Friday 25 April has been highlighted in my calendar for a while now. By 12 noon, all dissertations for this year had to be handed in. I’m pleased to say, for once, I didn’t leave it until the last moment – though I do feel I cut it close.
After a last minute meeting with my tutor on Thursday, and then several more hours finishing and printing my work, I was able to hand in my dissertation at 2.45pm – one day early! I’ll let you know how it went when I receive my results.
All that stands in my way to graduation is a very long project and two essays, and only two weeks to finish it all. It’s funny though, because no matter how stressed I am right now, I know I will miss this when it’s gone.
Although lectures finished in March, sadly this month has not been a relaxing time. With all the work I need to complete, plus thinking about post-graduation plans, my stress levels are maxed out. My room is a mess with books and papers, my mind is a jumble of words and thoughts.
By Friday, my dissertation must be bound and submitted to Park Building. That moment will be scary, but also a great relief! But it doesn’t end there. The following week I have to hand in an essay which I’m finishing now, and an entire project which I’ve yet to start. Following that will be my last ever deadline: one final essay.
And, then, it will be over.
All that will remain will be the joyous time of the Graduation ceremony and Graduation Ball in July. I’m very excited about these celebratory events. For the moment, I just need to focus my energies on the work at hand.
I suspect like many students, I thought this day would never come. Not quite graduation, but getting pretty close to it; this is my final ever week of lectures and seminars at university.
It isn’t the time yet for a full reflection on university, considering that I have two essays, a 4,000 word project and of course the good ol’ dissertation to hand in very, very soon. However, to know that this is my last official week of university is a gasp-worthy moment. To say those words, “the final week”, is really quite strange. For a moment, it feels as if the floor has dissolved under my feet, and I’m floating in an out-of-body-experience type moment. It doesn’t seem possible.
All I can say to anyone considering a degree is that, on the first day you step into a lecture, it seems you have a long way to go. When you’re studying furiously for an assignment you should have started weeks ago, it feels as if the workload will never end.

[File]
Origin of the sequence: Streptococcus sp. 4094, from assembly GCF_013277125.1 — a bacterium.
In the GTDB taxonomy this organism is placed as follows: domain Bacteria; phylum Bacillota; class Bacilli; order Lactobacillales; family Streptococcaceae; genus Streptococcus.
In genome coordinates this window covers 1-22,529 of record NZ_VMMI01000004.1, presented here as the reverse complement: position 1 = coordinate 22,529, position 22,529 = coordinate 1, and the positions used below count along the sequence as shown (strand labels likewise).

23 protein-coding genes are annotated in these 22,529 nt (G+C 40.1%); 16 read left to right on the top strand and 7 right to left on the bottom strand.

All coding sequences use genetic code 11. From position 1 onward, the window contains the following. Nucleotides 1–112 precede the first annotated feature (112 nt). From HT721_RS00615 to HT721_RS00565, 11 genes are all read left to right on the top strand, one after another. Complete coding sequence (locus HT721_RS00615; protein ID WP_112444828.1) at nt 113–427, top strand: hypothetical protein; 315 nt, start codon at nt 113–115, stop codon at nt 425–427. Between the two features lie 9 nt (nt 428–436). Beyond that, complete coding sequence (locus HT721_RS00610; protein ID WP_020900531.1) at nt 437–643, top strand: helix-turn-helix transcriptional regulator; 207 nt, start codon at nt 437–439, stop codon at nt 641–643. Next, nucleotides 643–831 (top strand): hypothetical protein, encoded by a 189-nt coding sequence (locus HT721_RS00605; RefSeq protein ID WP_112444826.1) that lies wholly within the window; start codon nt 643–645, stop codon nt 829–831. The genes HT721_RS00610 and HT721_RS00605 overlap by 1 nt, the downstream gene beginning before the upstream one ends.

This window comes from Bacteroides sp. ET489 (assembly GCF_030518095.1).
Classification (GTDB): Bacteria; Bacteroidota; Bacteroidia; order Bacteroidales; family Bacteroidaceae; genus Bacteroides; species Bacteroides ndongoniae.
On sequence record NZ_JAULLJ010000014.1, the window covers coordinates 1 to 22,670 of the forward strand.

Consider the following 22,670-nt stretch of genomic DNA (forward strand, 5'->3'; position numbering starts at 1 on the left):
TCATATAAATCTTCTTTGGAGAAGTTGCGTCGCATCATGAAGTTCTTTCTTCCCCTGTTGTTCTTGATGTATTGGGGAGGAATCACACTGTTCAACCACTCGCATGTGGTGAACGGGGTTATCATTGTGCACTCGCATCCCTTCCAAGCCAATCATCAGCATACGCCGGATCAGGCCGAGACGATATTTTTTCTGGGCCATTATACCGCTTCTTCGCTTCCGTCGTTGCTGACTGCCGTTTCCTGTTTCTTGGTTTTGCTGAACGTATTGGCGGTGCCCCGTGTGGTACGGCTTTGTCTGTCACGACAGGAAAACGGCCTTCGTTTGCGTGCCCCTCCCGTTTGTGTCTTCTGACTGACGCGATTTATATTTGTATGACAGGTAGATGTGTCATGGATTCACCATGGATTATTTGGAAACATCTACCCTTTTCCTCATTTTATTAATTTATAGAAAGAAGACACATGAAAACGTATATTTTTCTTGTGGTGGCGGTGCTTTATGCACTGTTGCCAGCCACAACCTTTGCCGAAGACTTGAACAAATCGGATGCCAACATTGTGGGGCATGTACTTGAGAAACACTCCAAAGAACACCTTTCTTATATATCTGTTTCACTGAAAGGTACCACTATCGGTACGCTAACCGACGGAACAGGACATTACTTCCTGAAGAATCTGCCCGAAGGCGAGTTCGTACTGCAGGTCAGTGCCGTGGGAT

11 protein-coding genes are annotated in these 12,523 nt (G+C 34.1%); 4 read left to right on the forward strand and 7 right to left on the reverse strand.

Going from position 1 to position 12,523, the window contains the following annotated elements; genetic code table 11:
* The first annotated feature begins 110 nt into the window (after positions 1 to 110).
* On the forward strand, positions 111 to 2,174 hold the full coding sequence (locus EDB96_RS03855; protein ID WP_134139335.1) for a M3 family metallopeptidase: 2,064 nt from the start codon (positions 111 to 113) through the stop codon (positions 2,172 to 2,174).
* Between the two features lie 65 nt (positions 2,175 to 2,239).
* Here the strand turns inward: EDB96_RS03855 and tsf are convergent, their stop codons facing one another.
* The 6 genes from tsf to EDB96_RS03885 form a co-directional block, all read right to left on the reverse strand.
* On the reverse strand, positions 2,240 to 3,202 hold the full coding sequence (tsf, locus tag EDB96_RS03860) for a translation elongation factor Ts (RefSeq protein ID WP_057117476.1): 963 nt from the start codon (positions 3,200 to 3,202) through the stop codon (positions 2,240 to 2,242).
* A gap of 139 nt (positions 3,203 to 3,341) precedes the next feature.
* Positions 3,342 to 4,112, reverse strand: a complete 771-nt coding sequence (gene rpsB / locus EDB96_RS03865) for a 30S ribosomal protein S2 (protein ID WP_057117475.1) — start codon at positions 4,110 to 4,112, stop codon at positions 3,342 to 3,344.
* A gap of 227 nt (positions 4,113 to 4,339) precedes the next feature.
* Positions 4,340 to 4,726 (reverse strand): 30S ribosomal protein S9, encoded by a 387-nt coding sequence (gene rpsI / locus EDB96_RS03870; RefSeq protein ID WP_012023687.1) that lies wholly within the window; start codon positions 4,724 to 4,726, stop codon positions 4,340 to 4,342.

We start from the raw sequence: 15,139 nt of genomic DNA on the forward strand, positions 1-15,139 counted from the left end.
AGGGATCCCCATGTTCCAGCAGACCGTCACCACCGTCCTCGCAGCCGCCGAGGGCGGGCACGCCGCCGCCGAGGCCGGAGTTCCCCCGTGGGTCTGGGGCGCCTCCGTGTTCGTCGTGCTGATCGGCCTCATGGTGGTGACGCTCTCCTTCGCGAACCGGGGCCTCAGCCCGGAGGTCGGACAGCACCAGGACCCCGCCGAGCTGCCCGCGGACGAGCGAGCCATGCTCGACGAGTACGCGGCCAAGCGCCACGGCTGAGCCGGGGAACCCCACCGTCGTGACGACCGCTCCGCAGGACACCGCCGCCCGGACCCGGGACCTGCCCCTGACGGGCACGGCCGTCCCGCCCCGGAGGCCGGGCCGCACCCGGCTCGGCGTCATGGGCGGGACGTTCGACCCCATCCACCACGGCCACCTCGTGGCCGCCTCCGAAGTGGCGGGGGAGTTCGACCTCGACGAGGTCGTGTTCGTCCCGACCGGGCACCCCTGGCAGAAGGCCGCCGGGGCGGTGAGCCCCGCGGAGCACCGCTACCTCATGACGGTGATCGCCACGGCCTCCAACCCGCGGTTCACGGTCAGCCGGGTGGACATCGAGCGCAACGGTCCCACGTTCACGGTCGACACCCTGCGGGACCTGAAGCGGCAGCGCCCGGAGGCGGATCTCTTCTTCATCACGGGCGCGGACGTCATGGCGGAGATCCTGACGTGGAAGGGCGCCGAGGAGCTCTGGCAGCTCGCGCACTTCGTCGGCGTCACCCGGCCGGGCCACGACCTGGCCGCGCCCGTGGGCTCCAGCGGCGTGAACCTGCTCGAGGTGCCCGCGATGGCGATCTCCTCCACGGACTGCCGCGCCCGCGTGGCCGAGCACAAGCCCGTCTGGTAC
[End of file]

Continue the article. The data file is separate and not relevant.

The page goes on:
I’m here, nearing the end of that journey. It does end, and much too quickly.
I’ll give it one last burst of energy.
This is the final run.
Located on the ground floor of the Nuffield Centre there’s a space called the Chaplaincy, and in today’s blog I wanted to highlight this great place.
Chances are that many students are not aware of it. It’s a quiet, interfaith area, where students can relax on sofas and beanbags to chat or chill-out in a peaceful and civilised environment. Fairy lights strung up the walls and classical music playing gently in the background give the Chaplaincy a hospitable feeling. There are even free tea and coffee making facilities – useful to know when your wallet’s empty but you could do with a hot drink to help you recharge! If you ever have time in-between lectures and don’t have a place to turn, I’d wholeheartedly recommend the Chaplaincy. Just respect that it’s a quiet place, and it should stay that way.
Take a look here to find out more. The Chaplaincy is a place for people of any faith, or none at all. Although I’ve never met with a chaplain myself, they’re always around to speak to if you have any problems, and you don’t even need an appointment.
I must admit, I had never really used a library before I came to university. If I ever wanted to know about something when I was at school or college, I would always turn to the internet. I thought libraries were boring, stuffy places. Yet since I’ve been here at Portsmouth, I have started to enjoy my visits to the university library.
At first I was a bit intimidated; finding a single book in this gigantic place unnerved me. But it wasn’t long before I had mastered the library’s e-catalogue, and now finding a relevant work is second nature. The more time you spend in the library, the more you realise what a wealth of knowledge is waiting to be uncovered. Sometimes it’s just fun to search the catalogue for a random word and see what comes up. There are books on everything! The new computerised system for withdrawing and returning books makes the process even easier, and is kind of futuristic!
You can easily lose track of time flicking through the daily newspapers on the ground floor, or observing the informative displays, which change regularly – a recent one about LGBT celebrities caught my attention. The library retains a powerful energy. Sound and time seem repressed and muted, yet the building is a meeting place for everyone in the university, and that vibrant aura permeates between the rows of tomes. It’s almost as if you can see the energy, like the dust particles sparkling in a ray of light on a sunny afternoon.
Now, when I want to find out more on a topic, I turn to the trusty library. Every time I leave that great building, my backpack laden with heavy books, I get a strange twinge that I’m a student. It’s a good sensation, scholarly and strangely optimistic. The library feeling strikes again!